60 seconds with: Paul Synnott

Business, Interviews | Wed 12 Apr | Author – Business & Finance Paul Synnott Esri Ireland

Director and country manager at Esri Ireland, Paul Synnott, takes the Business & Finance 60-second challenge.


Q. What was your first job?

My first job was managing the grounds, or in more simple terms, gardening, at a local dog kennels, in Kilpedder, Co. Wicklow, where I grew up.

My first ‘real’ job, as such, was with a company in White Plains (upstate New York) after qualifying as a geo surveyor from DIT Bolton Street in 1989.

Q. What would you regard as your greatest achievement to date?

Doing what I am now doing. Given the growth trajectory of Esri Ireland over the last ten years, every year seems to be my greatest achievement to date.

That said, it’s not all my achievement. I have a superb executive management team around me. We have exceptionally engaged employee, as well as a uniquely loyal customer base, all of whom work in partnership to ensure our respective and mutual successes.

Q. What’s the best piece of advice you’ve ever been given?

It’s not necessarily advice that I have been given, but more advice that I read in the Seven Habits of Highly Effective People by Stephen R Covey, namely to ‘Seek first to understand before being understood’.

This statement is hugely significant in both business and personal life. It certainly takes plenty of practice at biting one’s tongue in order to be effective. Although I would doubt that it can ever be mastered. We are only human after all.

Q. How do you relax?

Running, walking and, increasingly, debating with Ollie (my dog) as to why Manchester United ever saw fit to pay over €90m for Paul Pogba.

Although, more so these days, it is getting my hands dirty in the garden when I am most relaxed.

Q. If you could step into the shoes of one businessperson for a day, who would it be and why?

Bruce Springsteen. Not the first name that might come into your head when discussed in the context of a ‘businessperson’, but a very successful businessperson nonetheless.

Why? Well, I’d like to understand how, after so many years, one can continue to mesmerise and engage audiences with the tools of his trade. And I’d like to understand why, at the age he is, he continues to give every last ounce of energy on stage to ensure his fans remain engaged with his music long after the gig is over. Perhaps it’s because he is ‘ready to grow young again’.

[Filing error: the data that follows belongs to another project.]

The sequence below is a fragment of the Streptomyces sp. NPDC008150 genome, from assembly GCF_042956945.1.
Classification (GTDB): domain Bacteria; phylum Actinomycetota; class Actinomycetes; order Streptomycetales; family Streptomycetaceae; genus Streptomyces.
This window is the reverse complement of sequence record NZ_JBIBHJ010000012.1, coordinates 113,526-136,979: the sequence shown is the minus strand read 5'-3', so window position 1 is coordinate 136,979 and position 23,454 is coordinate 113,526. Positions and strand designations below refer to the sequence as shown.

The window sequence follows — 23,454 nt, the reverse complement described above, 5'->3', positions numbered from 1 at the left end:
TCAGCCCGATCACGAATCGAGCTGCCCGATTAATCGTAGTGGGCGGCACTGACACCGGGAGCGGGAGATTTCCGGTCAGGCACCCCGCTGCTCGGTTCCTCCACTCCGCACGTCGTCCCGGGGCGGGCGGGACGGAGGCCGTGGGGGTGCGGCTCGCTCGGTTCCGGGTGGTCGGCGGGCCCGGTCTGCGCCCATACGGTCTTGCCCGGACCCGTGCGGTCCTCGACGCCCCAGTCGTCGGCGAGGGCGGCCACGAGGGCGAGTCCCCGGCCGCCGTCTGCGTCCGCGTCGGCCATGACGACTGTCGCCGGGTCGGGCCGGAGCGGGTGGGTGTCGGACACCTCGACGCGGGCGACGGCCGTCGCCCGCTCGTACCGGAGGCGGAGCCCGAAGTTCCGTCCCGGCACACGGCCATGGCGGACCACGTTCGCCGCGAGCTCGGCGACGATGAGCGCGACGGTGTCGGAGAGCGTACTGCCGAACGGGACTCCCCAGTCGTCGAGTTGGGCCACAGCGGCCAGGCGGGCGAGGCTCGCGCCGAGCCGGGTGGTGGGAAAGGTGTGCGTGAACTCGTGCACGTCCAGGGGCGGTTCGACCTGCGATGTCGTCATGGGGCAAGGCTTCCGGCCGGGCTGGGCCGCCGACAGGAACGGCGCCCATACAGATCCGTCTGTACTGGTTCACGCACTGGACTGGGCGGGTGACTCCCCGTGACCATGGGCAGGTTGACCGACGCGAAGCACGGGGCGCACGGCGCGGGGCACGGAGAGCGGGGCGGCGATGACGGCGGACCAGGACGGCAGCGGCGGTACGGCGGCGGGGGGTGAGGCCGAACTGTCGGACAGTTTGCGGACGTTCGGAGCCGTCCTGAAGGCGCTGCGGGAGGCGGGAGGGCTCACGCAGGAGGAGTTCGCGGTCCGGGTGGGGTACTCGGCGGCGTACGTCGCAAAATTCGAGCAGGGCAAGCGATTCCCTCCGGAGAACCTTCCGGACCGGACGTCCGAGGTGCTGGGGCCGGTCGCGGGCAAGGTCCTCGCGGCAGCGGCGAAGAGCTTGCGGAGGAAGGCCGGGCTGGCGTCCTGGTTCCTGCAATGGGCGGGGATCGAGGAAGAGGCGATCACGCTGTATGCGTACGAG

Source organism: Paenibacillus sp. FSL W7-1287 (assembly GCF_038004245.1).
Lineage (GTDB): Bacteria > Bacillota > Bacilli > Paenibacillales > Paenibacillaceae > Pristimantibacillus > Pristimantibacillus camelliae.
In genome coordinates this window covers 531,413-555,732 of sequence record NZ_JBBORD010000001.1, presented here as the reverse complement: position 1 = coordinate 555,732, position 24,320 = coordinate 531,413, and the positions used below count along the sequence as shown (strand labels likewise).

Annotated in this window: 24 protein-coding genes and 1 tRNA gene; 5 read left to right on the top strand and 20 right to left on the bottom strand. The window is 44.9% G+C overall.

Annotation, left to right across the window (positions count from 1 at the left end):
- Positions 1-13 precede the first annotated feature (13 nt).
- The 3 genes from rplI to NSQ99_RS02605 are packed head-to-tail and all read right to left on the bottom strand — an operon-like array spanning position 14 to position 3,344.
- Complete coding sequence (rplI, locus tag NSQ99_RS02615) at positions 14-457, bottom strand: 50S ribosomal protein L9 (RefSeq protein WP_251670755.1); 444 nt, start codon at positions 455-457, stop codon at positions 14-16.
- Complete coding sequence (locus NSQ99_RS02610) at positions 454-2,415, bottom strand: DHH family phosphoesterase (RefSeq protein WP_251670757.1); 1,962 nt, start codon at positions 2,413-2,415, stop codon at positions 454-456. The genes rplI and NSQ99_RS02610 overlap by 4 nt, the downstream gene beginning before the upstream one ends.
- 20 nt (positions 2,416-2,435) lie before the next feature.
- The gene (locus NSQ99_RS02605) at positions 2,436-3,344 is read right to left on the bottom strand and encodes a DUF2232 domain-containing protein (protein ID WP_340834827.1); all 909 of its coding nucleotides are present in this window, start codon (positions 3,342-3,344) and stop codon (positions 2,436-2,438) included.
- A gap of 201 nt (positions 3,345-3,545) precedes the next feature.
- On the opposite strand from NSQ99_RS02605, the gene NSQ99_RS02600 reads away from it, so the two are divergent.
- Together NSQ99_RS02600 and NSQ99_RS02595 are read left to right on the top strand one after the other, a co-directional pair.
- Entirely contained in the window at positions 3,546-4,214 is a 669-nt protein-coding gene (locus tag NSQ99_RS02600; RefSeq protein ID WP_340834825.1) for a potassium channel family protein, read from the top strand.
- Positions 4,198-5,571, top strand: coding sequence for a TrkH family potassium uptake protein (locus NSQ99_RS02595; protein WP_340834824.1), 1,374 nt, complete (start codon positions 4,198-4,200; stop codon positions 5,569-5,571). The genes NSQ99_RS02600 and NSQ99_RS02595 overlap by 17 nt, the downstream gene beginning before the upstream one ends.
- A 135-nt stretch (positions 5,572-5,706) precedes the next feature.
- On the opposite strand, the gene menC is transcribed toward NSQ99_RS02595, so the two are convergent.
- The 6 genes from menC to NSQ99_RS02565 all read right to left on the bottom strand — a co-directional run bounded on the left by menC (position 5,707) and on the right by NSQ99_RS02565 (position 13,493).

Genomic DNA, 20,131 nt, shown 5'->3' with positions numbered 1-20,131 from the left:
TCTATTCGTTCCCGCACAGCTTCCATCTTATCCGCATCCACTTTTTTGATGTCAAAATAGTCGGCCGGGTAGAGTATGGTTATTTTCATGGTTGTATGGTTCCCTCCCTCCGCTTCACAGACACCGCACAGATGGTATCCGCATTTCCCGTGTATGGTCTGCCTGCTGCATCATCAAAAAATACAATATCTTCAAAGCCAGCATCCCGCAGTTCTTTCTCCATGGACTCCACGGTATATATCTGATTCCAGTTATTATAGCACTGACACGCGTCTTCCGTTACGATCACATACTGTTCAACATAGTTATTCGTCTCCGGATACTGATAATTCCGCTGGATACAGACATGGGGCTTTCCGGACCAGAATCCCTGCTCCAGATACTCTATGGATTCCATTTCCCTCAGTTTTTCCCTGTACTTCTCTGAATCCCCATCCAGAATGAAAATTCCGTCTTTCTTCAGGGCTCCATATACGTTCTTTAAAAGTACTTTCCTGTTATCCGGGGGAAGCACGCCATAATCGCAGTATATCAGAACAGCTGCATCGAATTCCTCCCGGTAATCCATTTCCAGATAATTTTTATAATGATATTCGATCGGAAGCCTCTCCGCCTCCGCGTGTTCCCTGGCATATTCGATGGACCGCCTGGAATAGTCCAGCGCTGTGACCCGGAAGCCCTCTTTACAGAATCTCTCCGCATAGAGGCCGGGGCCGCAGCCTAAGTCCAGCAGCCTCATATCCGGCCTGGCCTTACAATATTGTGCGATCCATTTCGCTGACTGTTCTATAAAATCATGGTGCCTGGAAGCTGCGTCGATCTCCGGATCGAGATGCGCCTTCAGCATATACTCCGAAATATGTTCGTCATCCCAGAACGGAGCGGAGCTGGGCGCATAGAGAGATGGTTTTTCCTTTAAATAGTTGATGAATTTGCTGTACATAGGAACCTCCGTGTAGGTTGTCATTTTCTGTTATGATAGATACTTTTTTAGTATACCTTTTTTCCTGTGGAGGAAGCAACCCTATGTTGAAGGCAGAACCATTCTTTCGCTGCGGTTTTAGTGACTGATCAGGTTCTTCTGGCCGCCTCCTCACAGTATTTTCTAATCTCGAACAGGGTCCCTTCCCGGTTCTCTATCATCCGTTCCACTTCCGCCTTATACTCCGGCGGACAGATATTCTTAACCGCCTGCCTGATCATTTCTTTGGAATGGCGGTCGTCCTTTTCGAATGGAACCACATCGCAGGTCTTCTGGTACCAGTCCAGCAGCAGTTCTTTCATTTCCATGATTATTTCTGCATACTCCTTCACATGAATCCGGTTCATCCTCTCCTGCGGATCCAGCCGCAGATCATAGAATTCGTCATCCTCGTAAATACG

Q. What’s your motto?

‘Don’t be a slave to routine’ – Calvin, from Calvin & Hobbes (cartoon comic strip by Bill Watterson).

Q. In three words or less, how would you define success?

Peace of mind.

Q. How do you motivate yourself and your staff?

I motivate myself by doing the best I can do to be the best I can be, while always aspiring to learn something new each day.

I like to think I motivate staff through clarity of purpose, involvement and empowerment that in turn inspires trust. But you are probably best asking them.

Q. What are your aspirations for the future of your business?

My immediate (short to medium) focus is to substantially grow Esri Ireland.

We are the market leader in the supply and implementation of enterprise level geographic information systems to both public and private sector organisations. The challenge for us now, as we continue to grow our business into the future, is to retain our small company ethos, something I believe has been key to our success over the years.

The challenge for us now, as we continue to grow our business into the future, is to retain our small company ethos

THE SYNNOTT SAGA

Paul Synnott is a business leader with a passion and enthusiasm for driving and improving business performance through a focus on customer success.

He holds an MBA from Henley Business School, University of Reading where he specialised in Organisational Climate and Leadership Behaviour.

Esri Ireland is a software and services organisation specialising in the application of geographic information systems (GIS). GIS is based on the simple principle of attaching a location to every piece of data.

Since 2002, Esri Ireland has partnered with both the public and private sector in Ireland to help them understand the impact of geography on their business. Esri employs 45 people in Dublin and Belfast.